As to your dilema about attaching the halves, I wouldn't make the U as you are thinking. Make a left and right half by overlapping the 3/8" plate you are using on the bushings and weld them together. Bucket piece would sit inside the loader piece. The busings and the spreader bar between the two sides should be more than sufficient (at least in my mind) to support. If you feel as though you'd like more support, make the bucket half the U and then overlap on each side of it with the plate for the loader pins.

  3. #133
    Elite Member
    Join Date
    May 2012
    Posts
    2,972
    Location
    Knoxville, TN
    Tractor
    Bobcat CT225

    Default Re: Homemade quick attach

    Quote Originally Posted by CDN Farm Boy View Post
    As to your dilema about attaching the halves, I wouldn't make the U as you are thinking. Make a left and right half by overlapping the 3/8" plate you are using on the bushings and weld them together. Bucket piece would sit inside the loader piece. The busings and the spreader bar between the two sides should be more than sufficient (at least in my mind) to support. If you feel as though you'd like more support, make the bucket half the U and then overlap on each side of it with the plate for the loader pins.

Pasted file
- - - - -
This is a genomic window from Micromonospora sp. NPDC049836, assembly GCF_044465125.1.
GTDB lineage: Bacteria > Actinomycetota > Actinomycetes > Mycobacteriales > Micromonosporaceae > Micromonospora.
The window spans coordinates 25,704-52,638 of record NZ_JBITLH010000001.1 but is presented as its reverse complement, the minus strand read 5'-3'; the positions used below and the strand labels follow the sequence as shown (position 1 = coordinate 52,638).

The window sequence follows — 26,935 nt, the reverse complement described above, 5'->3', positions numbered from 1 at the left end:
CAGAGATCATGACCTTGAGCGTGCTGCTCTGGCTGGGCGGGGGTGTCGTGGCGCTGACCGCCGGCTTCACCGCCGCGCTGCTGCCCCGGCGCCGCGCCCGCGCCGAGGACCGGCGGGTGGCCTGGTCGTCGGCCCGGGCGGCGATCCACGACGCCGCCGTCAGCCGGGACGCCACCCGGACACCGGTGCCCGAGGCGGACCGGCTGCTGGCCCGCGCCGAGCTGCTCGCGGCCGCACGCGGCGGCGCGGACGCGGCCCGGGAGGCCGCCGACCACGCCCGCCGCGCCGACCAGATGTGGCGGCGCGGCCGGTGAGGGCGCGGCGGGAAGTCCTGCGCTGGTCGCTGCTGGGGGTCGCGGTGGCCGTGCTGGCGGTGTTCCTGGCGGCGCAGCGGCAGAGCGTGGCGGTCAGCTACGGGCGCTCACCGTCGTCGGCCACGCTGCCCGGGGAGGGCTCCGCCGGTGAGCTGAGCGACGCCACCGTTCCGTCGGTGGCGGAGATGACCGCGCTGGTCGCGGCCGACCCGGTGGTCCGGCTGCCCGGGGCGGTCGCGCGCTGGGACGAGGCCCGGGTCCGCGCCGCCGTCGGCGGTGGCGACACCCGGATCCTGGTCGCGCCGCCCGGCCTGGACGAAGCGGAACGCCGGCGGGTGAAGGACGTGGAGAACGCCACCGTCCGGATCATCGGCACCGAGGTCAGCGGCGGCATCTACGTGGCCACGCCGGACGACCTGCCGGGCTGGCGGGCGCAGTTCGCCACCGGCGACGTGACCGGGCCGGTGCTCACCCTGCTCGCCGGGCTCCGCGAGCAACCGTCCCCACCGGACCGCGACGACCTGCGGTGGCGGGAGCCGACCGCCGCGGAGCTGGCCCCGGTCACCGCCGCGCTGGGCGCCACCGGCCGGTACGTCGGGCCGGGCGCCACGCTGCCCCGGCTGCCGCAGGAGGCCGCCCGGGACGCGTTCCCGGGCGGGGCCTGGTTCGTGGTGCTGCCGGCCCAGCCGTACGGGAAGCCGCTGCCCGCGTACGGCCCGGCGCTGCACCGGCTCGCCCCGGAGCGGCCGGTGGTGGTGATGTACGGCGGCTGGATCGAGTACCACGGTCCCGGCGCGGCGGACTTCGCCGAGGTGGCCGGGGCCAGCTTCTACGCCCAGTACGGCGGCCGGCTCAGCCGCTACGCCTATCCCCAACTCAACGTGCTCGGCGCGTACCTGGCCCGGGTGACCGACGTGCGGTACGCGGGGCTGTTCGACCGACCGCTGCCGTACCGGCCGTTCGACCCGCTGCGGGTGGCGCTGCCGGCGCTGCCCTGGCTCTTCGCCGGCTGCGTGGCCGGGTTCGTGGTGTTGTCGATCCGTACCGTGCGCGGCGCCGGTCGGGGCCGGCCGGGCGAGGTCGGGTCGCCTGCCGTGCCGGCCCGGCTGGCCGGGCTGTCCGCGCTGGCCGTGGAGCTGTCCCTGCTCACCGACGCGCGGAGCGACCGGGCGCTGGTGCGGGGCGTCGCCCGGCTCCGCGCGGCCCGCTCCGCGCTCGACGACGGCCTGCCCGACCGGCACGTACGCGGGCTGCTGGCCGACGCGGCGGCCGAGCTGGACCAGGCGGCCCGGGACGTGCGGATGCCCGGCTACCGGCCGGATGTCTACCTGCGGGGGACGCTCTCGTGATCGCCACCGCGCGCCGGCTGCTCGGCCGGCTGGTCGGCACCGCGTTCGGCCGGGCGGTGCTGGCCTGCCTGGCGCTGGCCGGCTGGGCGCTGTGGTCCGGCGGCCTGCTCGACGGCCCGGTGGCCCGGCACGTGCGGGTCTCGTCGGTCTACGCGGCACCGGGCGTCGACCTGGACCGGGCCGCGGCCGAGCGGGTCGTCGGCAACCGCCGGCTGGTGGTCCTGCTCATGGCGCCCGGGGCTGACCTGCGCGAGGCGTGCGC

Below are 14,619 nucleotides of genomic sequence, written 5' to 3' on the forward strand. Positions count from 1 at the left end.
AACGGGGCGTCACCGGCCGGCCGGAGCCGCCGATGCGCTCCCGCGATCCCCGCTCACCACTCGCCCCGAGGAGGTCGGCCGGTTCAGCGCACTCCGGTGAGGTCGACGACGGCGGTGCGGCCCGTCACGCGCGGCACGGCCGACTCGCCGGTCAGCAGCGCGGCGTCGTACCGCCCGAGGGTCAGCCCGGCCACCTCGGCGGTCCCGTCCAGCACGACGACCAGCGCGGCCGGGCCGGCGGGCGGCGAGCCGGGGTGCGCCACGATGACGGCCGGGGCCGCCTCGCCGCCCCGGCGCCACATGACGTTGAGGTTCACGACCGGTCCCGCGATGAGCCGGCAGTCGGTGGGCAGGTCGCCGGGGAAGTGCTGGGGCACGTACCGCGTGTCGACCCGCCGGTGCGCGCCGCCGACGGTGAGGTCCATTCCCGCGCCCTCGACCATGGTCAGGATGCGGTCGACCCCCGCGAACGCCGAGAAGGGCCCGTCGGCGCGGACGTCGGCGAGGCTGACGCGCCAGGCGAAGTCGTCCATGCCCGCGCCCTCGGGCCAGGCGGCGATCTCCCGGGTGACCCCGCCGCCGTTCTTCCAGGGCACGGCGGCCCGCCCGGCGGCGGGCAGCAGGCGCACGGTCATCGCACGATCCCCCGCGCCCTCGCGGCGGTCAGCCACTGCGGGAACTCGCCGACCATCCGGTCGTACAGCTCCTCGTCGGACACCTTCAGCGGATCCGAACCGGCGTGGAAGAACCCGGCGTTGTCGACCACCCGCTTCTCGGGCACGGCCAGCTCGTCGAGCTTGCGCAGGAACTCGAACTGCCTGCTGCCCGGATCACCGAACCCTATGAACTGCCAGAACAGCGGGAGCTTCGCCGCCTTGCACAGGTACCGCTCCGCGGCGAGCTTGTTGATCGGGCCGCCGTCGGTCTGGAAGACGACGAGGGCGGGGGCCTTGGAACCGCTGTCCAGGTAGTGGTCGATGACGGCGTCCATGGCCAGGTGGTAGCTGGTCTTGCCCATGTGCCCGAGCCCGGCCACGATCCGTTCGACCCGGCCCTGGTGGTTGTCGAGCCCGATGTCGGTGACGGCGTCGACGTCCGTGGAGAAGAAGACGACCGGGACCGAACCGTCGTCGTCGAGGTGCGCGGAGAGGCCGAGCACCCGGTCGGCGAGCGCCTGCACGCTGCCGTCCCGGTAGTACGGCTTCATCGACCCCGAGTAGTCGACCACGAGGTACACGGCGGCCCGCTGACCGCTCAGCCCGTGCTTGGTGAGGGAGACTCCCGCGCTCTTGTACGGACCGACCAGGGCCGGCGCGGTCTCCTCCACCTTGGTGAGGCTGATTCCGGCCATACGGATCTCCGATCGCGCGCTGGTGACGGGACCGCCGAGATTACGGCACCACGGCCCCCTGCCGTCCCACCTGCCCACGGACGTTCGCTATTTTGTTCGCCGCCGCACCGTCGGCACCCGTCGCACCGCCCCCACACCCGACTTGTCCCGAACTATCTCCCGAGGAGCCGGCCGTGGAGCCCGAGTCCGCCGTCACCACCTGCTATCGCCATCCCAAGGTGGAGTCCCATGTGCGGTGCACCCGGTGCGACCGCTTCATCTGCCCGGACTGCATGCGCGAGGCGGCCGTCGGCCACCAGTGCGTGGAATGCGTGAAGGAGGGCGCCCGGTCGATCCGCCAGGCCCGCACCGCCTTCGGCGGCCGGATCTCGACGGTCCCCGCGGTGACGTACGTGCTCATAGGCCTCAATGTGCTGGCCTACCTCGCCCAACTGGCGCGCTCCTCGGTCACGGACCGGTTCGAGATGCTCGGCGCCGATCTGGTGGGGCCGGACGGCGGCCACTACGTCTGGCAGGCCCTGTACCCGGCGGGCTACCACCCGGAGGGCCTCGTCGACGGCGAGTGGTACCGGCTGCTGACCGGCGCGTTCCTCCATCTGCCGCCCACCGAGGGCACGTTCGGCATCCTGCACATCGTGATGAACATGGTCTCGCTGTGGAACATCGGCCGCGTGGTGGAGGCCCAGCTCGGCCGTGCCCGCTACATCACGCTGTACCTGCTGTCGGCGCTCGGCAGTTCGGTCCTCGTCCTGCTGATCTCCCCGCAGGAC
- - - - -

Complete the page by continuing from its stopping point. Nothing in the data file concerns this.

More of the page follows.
That is a good point. I spent a bit of time yesterday fussing around with various methods of attaching them. Part of the problem is that you can't put anything on the inside of the loader-side bracket, because you need clearance to allow the arms to intrude on the interior of the bracket at the extremes of the arms' motion. You're right, though, that there are going to be two bushings that cross the gap between the two side plates, and that should be plenty of rigidity. Thanks!

  4. #134
    Platinum Member
    Join Date
    Oct 2010
    Posts
    551
    Location
    WI
    Tractor
    '13 Yanmar Lx4100

    Default Re: Homemade quick attach

    There is more involved than people reading really think untill you get into building this isnt there?

  5. #135
    Elite Member
    Join Date
    May 2012
    Posts
    2,972
    Location
    Knoxville, TN
    Tractor
    Bobcat CT225

    Default Re: Homemade quick attach

    Quote Originally Posted by puckgrinder85 View Post
    There is more involved than people reading really think untill you get into building this isnt there?
    Always.

  6. #136
    Gold Member 600rider's Avatar
    Join Date
    Jul 2007
    Posts
    354
    Location
    union city pa
    Tractor
    2004 kubota b7510

    Default Re: Homemade quick attach